Can a juvenile be bailed out by an adult beside the parents or guardian?

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Can a juvenile be bailed out by an adult beside the parents or guardian?

Asked on April 15, 2009 under Criminal Law, Massachusetts


MD, Member, California Bar / FreeAdvice Contributing Attorney

Answered 14 years ago | Contributor

Good question.  There are a couple of laws on bail.  In terms of local rules of the court, contact your counsel.  In terms of other laws, the bail by someone who is not a guardian or parent may not be accepted because of possible harboring of minors/contributing to the delinquency of minors laws.

Chapter 119: Section 63. Inducing or abetting delinquency of child


Section 63. Any person who shall be found to have caused, induced, abetted, or encouraged or contributed toward the delinquency of a child, or to have acted in any way tending to cause or induce such delinquency, may be punished by a fine of not more than five hundred dollars or by imprisonment of not more than one year, or both. The court may release on probation under section eighty-seven of chapter two hundred and seventy-six, subject to such orders as it may make as to future conduct tending to cause, induce or contribute to such delinquency, or it may suspend sentence under section one of chapter two hundred and seventy-nine, or before trial, with the defendant’s consent, it may allow the defendant to enter into a recognizance, in such penal sum as the court may fix, conditioned to comply with such terms as the court may order for the promotion of the future welfare of the child, and the said case may then be placed on file. The provisions for recognizance in section fifty-six shall be applicable to cases arising hereunder. The divisions of the juvenile court department shall, within their respective territorial limits, have exclusive jurisdiction over complaints alleging violations of this section.

Here are the laws on bail:

Chapter 119: Section 74. Limitations on criminal proceedings against children

Section 74. Except as hereinafter provided and as provided in sections fifty-two to eighty-four, inclusive, no criminal proceeding shall be begun against any person who prior to his seventeenth birthday commits an offense against the laws of the commonwealth or who violates any city ordinance or town by-law, provided, however, that a criminal complaint alleging violation of any city ordinance or town by-law regulating the operation of motor vehicles, which is not capable of being judicially heard and determined as a civil motor vehicle infraction pursuant to the provisions of chapter ninety C may issue against a child between sixteen and seventeen years of age without first proceeding against him as a delinquent child.

The juvenile court shall not have jurisdiction over a person who had at the time of the offense attained the age of fourteen but not yet attained the age of seventeen who is charged with committing murder in the first or second degree. Complaints and indictments brought against persons for such offenses, and for other criminal offenses properly joined under Massachusetts Rules of Criminal Procedure 9 (a) (1), shall be brought in accordance with the usual course and manner of criminal proceedings.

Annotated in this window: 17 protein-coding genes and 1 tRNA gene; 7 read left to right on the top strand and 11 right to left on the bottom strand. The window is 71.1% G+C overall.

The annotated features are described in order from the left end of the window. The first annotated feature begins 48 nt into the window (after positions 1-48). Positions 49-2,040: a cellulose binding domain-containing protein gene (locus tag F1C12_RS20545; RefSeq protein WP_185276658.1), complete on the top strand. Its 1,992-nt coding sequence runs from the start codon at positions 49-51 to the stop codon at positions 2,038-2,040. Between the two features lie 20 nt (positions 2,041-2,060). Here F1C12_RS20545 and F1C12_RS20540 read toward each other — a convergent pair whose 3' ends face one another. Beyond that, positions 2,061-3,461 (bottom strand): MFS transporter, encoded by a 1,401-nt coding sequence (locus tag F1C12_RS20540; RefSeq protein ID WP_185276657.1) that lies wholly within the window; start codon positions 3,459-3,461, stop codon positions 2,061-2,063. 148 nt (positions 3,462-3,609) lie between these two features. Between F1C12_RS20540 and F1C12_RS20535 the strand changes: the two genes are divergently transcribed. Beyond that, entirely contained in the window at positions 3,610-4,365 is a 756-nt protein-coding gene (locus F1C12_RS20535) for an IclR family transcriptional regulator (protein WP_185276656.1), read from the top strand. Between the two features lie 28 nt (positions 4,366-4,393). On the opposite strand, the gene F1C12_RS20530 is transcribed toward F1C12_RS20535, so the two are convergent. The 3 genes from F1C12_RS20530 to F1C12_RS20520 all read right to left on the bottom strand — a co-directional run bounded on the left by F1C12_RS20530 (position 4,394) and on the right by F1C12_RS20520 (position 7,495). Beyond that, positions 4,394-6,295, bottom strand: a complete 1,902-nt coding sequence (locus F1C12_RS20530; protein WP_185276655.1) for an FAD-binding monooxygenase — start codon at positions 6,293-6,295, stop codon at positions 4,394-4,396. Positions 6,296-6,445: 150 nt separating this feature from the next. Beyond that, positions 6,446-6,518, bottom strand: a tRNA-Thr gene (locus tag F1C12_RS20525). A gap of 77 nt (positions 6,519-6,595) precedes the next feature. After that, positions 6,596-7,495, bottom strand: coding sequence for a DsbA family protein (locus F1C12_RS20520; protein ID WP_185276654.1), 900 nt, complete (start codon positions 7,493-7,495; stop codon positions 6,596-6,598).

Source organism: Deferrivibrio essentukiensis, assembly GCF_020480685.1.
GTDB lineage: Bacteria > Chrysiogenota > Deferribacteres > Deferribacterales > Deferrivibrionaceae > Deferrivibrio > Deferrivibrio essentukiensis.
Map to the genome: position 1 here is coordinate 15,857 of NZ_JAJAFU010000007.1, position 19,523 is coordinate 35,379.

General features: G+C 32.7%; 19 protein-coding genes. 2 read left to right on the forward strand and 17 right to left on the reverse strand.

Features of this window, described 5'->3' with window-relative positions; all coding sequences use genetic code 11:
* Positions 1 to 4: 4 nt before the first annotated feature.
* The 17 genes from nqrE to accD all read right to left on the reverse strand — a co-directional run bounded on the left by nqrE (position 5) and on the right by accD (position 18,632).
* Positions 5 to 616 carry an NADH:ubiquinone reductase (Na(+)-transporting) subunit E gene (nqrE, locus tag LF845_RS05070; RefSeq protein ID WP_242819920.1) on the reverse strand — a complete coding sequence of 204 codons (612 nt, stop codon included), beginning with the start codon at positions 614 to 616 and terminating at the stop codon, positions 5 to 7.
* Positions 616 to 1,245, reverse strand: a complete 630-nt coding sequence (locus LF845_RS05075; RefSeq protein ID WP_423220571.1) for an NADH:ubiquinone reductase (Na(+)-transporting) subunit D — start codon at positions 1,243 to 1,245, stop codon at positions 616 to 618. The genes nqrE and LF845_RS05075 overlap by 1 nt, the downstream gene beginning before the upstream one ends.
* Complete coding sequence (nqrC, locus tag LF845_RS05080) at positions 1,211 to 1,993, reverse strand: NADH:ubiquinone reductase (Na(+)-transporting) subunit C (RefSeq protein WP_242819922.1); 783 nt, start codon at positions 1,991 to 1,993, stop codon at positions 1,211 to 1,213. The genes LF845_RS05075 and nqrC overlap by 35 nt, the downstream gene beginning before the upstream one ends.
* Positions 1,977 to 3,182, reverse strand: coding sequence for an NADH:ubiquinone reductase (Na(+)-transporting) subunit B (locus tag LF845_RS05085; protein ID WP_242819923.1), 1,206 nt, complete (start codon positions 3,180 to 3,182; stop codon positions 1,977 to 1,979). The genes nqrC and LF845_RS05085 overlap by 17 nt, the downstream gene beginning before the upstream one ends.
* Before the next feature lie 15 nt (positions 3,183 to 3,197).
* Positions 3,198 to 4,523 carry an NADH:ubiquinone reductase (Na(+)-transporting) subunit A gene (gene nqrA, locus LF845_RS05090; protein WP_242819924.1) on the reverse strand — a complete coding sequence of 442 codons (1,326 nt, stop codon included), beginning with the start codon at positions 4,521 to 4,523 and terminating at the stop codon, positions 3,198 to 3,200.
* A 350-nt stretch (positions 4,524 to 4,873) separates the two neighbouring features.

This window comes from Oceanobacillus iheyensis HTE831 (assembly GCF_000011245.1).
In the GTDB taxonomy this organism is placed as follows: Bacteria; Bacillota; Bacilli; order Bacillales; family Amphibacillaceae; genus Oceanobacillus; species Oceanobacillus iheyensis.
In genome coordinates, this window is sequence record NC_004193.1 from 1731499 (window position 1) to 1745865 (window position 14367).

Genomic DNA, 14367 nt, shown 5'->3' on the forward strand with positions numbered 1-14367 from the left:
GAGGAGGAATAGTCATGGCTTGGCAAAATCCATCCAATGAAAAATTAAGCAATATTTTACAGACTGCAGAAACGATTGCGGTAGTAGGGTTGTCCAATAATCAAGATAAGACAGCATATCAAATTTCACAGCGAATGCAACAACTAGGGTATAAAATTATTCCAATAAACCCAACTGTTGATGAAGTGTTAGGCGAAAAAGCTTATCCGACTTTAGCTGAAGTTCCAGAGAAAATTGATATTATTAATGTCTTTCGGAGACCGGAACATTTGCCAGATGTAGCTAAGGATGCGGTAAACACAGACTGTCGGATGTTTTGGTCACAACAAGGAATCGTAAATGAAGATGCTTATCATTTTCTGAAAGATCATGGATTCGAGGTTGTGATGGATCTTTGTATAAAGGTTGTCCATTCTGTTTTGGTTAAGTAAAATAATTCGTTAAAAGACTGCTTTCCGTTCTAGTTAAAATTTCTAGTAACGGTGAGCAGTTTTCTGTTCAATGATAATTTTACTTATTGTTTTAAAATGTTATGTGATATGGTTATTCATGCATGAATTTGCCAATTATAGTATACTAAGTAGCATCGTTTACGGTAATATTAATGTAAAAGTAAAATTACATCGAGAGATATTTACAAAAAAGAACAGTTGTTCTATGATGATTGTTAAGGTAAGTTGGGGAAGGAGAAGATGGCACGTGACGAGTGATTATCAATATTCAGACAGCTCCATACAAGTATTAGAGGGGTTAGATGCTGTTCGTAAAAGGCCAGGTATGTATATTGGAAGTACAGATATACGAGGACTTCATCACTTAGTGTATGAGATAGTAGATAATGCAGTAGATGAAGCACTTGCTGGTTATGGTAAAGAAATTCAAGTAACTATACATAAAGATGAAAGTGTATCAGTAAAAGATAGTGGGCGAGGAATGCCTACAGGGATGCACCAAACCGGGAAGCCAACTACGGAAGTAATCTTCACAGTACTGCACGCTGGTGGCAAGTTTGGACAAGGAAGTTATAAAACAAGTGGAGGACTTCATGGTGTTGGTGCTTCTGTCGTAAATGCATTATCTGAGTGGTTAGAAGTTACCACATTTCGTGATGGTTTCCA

Chapter 276: Section 60. Bail in Suffolk county; proceedings

Section 60. After a conviction or a plea of guilty or of nolo contendere in the superior court in Suffolk county, the prisoner shall not be admitted to bail except in open court; but when said court is not in session, bail may be taken by any judge of a court of record or by any commissioner appointed under section fifty-seven, upon proof that written notice of the proposed application has been duly served upon the district attorney, or one of the assistant district attorneys for the Suffolk district, at least twenty-four hours before the hearing of such application, specifying the name of the prisoner, the crime of which he has been convicted, the time and place of hearing, and the name, occupation and residence of the proposed sureties. No person who has been once offered and rejected as surety shall afterward be accepted as surety for the same person in the same case.

IMPORTANT NOTICE: The Answer(s) provided above are for general information only. The attorney providing the answer was not serving as the attorney for the person submitting the question or in any attorney-client relationship with such person. Laws may vary from state to state, and sometimes change. Tiny variations in the facts, or a fact not set forth in a question, often can change a legal outcome or an attorney's conclusion. Although has verified the attorney was admitted to practice law in at least one jurisdiction, he or she may not be authorized to practice law in the jurisdiction referred to in the question, nor is he or she necessarily experienced in the area of the law involved. Unlike the information in the Answer(s) above, upon which you should NOT rely, for personal advice you can rely upon we suggest you retain an attorney to represent you.

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